Susan Ahn Cuddy dies at 100; pioneering Korean American in U.S. military

<p>Susan Ahn Cuddy is believed to be the first Asian American female U.S. Navy officer and its first female gunnery officer during World War II.&nbsp; She died on June 24 at age 100.</p>


In her final weeks, Susan Ahn Cuddy kept her calendar full, as always — she attended fundraisers, participated in U.S. military events and even led a “survivor’s lap” at an American Cancer Society Relay for Life, pushed around the running track in her wheelchair.

The day after speaking at a leadership summer camp in Wrightwood for Korean American youth, where she encouraged attendees to aim high and be the best they could be, she died in her sleep at her home in Northridge. She was 100. There was no cause immediately given for her June 24 death.

“She was completely active until the day she died,” said her daughter Christine Cuddy, 65, an entertainment attorney. “She was a force of nature.”


It is a descriptor that characterizes the life of the petite Korean American, who succeeded in breaking down barriers at a time when America was rife with discrimination and racial inequities.

She is believed to be the first Asian American female U.S. Navy officer and became the Navy’s first female gunnery officer during World War II, according to her official 2002 biography, “Willow Tree Shade: The Susan Ahn Cuddy Story,” written by John Cha. Rising to the rank of lieutenant, she later went on to work for U.S. Navy Intelligence, the Library of Congress and the National Security Agency.

She was one of the nation’s oldest living Korean Americans born in the U.S. and her parents were among the first Koreans to immigrate to the United States, arriving in 1902.

“She was a trailblazer, a go-getter, a challenger of anything and everything,” said her son Philip, 59, who works in the medical research field.

Born Jan. 16, 1915, in Los Angeles, Cuddy was the elder daughter of Helen Lee and Dosan Ahn Chang Ho. Her father was a revered Korean independence leader. The couple had five children.

“I think my personal life [was] guided by my father,” Cuddy said in an April 2015 interview with The Times. “He was always in Shanghai or China working for the independence of Korea.”


But when he came home “he gave us time,” she said.

Her father was also exceptionally “liberal” by Korean standards, allowing his daughters to be “rough … not ladylike.”

“We grew up under a sense of freedom,” she said.

Baseball became her passion and she excelled at the sport at Los Angeles’ Belmont High School and later at Los Angeles City College, where she was in charge of women’s baseball. She graduated from San Diego State College in 1940 with a degree in sociology.

In 1942 she enlisted in the U.S. Navy, ignoring criticism that serving in the military wasn’t suitable for a Korean woman. She said her father, who died before she enlisted, taught his children to “be good Americans but don’t forget your native land.”

Cuddy enrolled at the U.S. Naval Reserve Midshipmen’s School at Smith College in Northampton, Mass., the training grounds for junior officers of the Women’s Reserve of the U.S. Naval Reserve, or WAVES. Her first application to the San Diego Navy Board to join the officers’ program a year earlier was rejected because, as she later learned and told her biographer, she “was an Oriental.”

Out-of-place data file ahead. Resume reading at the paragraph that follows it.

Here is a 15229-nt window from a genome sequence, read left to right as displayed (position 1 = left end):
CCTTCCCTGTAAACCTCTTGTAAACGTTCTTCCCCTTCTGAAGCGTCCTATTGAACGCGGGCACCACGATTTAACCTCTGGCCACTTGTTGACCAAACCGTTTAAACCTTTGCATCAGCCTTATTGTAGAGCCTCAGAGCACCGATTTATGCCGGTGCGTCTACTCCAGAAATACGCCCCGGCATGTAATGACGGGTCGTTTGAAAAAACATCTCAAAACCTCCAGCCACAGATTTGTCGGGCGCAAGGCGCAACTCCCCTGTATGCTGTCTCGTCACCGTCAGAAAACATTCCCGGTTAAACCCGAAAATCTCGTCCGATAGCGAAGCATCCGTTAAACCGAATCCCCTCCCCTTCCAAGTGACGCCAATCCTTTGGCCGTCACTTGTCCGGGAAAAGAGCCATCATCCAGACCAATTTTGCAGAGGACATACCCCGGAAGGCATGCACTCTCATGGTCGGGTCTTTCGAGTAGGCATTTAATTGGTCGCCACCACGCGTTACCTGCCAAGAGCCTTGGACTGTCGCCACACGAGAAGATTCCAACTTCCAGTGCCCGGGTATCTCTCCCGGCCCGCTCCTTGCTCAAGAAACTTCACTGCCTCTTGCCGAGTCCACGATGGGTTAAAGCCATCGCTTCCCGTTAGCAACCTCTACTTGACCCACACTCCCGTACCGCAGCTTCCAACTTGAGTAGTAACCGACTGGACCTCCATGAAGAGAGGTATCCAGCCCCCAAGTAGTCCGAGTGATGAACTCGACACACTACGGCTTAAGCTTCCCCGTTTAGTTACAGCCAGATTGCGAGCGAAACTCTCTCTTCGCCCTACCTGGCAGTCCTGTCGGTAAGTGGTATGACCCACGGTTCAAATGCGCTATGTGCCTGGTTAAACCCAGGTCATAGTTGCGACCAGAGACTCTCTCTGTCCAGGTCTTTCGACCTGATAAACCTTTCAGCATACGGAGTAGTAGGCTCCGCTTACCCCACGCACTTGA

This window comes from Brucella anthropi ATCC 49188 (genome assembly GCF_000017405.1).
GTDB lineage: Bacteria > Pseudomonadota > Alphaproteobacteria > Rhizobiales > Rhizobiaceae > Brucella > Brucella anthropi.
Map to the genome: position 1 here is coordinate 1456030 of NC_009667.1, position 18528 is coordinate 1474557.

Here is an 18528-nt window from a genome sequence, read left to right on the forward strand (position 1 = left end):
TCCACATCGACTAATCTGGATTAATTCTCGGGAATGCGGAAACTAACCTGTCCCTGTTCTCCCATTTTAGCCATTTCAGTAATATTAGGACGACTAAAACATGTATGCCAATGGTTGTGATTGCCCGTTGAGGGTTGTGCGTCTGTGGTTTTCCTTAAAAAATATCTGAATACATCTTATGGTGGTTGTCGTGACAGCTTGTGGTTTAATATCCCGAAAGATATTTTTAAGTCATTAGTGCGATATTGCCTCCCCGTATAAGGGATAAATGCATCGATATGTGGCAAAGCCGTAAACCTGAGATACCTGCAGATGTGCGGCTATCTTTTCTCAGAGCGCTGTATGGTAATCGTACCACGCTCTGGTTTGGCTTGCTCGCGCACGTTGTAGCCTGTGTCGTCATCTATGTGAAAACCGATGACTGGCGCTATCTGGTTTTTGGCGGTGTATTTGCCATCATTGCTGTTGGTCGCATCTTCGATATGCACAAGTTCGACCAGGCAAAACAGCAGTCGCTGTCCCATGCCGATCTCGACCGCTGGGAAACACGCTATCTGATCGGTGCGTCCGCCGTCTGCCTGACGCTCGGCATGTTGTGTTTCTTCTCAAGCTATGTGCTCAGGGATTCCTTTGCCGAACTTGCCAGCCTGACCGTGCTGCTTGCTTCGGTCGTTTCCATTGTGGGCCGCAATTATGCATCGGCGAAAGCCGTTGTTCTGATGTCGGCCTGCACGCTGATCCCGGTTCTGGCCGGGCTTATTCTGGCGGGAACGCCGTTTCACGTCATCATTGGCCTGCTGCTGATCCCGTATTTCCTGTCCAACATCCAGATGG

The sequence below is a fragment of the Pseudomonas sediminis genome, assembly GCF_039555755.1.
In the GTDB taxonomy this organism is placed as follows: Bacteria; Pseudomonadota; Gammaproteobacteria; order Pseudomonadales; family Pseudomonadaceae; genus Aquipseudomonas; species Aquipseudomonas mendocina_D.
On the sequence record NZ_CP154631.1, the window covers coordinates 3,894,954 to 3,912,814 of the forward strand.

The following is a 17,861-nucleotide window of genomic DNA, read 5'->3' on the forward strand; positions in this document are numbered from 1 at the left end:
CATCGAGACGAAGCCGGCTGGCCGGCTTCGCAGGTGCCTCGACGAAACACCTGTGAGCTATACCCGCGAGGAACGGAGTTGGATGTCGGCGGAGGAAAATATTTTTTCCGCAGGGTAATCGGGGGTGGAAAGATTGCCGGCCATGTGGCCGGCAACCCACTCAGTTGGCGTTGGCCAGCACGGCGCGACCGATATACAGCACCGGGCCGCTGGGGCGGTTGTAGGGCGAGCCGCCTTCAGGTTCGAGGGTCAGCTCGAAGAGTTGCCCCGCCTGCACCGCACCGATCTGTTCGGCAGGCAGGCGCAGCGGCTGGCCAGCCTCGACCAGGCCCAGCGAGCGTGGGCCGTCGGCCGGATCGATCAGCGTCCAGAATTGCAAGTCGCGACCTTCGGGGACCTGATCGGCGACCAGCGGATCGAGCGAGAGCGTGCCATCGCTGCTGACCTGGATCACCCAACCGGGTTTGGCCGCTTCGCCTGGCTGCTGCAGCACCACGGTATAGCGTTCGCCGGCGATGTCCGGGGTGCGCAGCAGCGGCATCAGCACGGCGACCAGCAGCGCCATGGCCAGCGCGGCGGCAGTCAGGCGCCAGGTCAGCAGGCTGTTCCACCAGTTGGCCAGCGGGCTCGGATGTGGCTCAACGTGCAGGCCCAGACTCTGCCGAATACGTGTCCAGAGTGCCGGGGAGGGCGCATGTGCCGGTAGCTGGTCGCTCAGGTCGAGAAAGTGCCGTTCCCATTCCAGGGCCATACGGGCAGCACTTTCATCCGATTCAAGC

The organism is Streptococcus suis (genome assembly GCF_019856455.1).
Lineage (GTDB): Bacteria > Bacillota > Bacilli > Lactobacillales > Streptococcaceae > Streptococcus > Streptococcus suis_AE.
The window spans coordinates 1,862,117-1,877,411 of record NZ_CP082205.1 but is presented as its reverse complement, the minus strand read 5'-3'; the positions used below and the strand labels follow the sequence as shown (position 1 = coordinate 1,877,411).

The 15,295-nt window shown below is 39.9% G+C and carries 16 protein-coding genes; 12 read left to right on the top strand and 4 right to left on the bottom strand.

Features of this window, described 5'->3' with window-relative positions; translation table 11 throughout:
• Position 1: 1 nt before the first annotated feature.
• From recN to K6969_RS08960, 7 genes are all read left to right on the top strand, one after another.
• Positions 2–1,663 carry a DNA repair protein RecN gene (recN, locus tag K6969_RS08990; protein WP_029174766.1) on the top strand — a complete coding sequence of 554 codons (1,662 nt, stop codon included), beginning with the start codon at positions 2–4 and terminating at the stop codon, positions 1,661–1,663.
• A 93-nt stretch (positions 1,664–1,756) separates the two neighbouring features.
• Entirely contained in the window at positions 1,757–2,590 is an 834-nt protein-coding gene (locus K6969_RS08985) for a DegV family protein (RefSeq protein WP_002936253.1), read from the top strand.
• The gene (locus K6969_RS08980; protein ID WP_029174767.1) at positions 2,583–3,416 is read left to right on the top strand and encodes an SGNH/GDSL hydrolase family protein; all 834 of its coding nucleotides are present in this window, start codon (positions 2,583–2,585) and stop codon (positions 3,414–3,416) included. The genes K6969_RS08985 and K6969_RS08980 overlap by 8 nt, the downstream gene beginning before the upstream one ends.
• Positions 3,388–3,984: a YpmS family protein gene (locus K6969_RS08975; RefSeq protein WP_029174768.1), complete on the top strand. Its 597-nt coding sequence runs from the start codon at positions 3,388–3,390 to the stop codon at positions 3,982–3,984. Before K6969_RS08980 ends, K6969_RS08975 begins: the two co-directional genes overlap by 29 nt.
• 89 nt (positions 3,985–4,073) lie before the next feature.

She instructed pilots in air combat tactics before becoming a gunnery officer, and subsequently a lieutenant. Eventually she became the naval liaison from Naval Intelligence to the Library of Congress.

In 1947, Cuddy married Chief Petty Officer Francis X. Cuddy, an American of Irish descent. Their families frowned on the union and Cuddy said her mother didn’t speak to her for five years.


“Many people in the Korean community thought that was bad,” she told The Times. “They didn’t accept him. I had to go on one side or the other, and I took his side.”

Cuddy went on to work for the National Security Agency in Washington, D.C., and during the Cold War ran a think tank of more than 300 agents working in the Russia section and worked on top-secret projects for the Department of Defense, according to her biography.

In 1959, Cuddy moved home to Los Angeles, where she helped her family manage the popular Phil Ahn’s Moongate restaurant, a Cantonese eatery in Panorama City that closed in 1990.

She also became involved in supporting L.A.’s growing Korean American community while preserving the story of pioneer Korean immigrants, such as her parents.

Do Kim, president of the KW Lee Center for Leadership, an L.A.-based nonprofit dedicated to training youth to become future leaders, said Cuddy helped instruct young people on how to organize in their community, taught them Korean history and encouraged them to be whoever they wanted to be.

“I think the students really loved hearing her story…. They loved hearing about the path she took as a pioneer,” Kim said.


Cuddy also helped to promote civic engagement among Korean Americans and build bridges between communities, work that impressed L.A. County Supervisor Mark Ridley-Thomas, who became friends with Cuddy.

“Susan never forgot her father’s struggle and sacrifice for independence, and so it was in her nature to be open and sympathetic to all who struggled to gain their rights and acceptance,” Ridley-Thomas said.

In 2003, the State Assembly of California’s District 28 named Cuddy Woman of the Year, and three years later she received the American Courage Award from the Asian American Justice Center in Washington, D.C, according to her website.

Cuddy, whose husband died in 1994, is survived by her children Christine and Philip, siblings Soorah Buffum and Ralph Ahn, and grandchildren Michael and Julia Gittes.